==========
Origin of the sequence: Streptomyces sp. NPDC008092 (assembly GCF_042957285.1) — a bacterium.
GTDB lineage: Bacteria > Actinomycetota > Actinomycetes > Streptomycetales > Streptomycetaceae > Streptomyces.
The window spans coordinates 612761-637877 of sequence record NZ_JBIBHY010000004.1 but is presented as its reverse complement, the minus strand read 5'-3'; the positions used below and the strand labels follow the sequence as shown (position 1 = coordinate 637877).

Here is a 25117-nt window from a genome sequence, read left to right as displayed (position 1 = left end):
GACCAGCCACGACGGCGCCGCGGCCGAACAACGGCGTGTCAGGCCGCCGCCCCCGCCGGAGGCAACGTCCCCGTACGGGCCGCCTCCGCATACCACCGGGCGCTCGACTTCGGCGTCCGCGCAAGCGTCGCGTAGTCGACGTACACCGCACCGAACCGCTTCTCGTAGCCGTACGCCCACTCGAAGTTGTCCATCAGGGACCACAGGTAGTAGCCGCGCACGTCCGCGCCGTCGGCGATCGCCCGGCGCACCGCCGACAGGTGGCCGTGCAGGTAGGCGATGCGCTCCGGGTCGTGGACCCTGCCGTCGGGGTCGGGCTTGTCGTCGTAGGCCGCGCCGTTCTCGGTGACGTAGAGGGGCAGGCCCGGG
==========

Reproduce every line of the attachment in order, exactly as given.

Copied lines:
Origin of the sequence: Streptomyces sp. NPDC008092 (assembly GCF_042957285.1) — a bacterium.
GTDB lineage: Bacteria > Actinomycetota > Actinomycetes > Streptomycetales > Streptomycetaceae > Streptomyces.
The window spans coordinates 612761-637877 of sequence record NZ_JBIBHY010000004.1 but is presented as its reverse complement, the minus strand read 5'-3'; the positions used below and the strand labels follow the sequence as shown (position 1 = coordinate 637877).

Here is a 25117-nt window from a genome sequence, read left to right as displayed (position 1 = left end):
GACCAGCCACGACGGCGCCGCGGCCGAACAACGGCGTGTCAGGCCGCCGCCCCCGCCGGAGGCAACGTCCCCGTACGGGCCGCCTCCGCATACCACCGGGCGCTCGACTTCGGCGTCCGCGCAAGCGTCGCGTAGTCGACGTACACCGCACCGAACCGCTTCTCGTAGCCGTACGCCCACTCGAAGTTGTCCATCAGGGACCACAGGTAGTAGCCGCGCACGTCCGCGCCGTCGGCGATCGCCCGGCGCACCGCCGACAGGTGGCCGTGCAGGTAGGCGATGCGCTCCGGGTCGTGGACCCTGCCGTCGGGGTCGGGCTTGTCGTCGTAGGCCGCGCCGTTCTCGGTGACGTAGAGGGGCAGGCCCGGG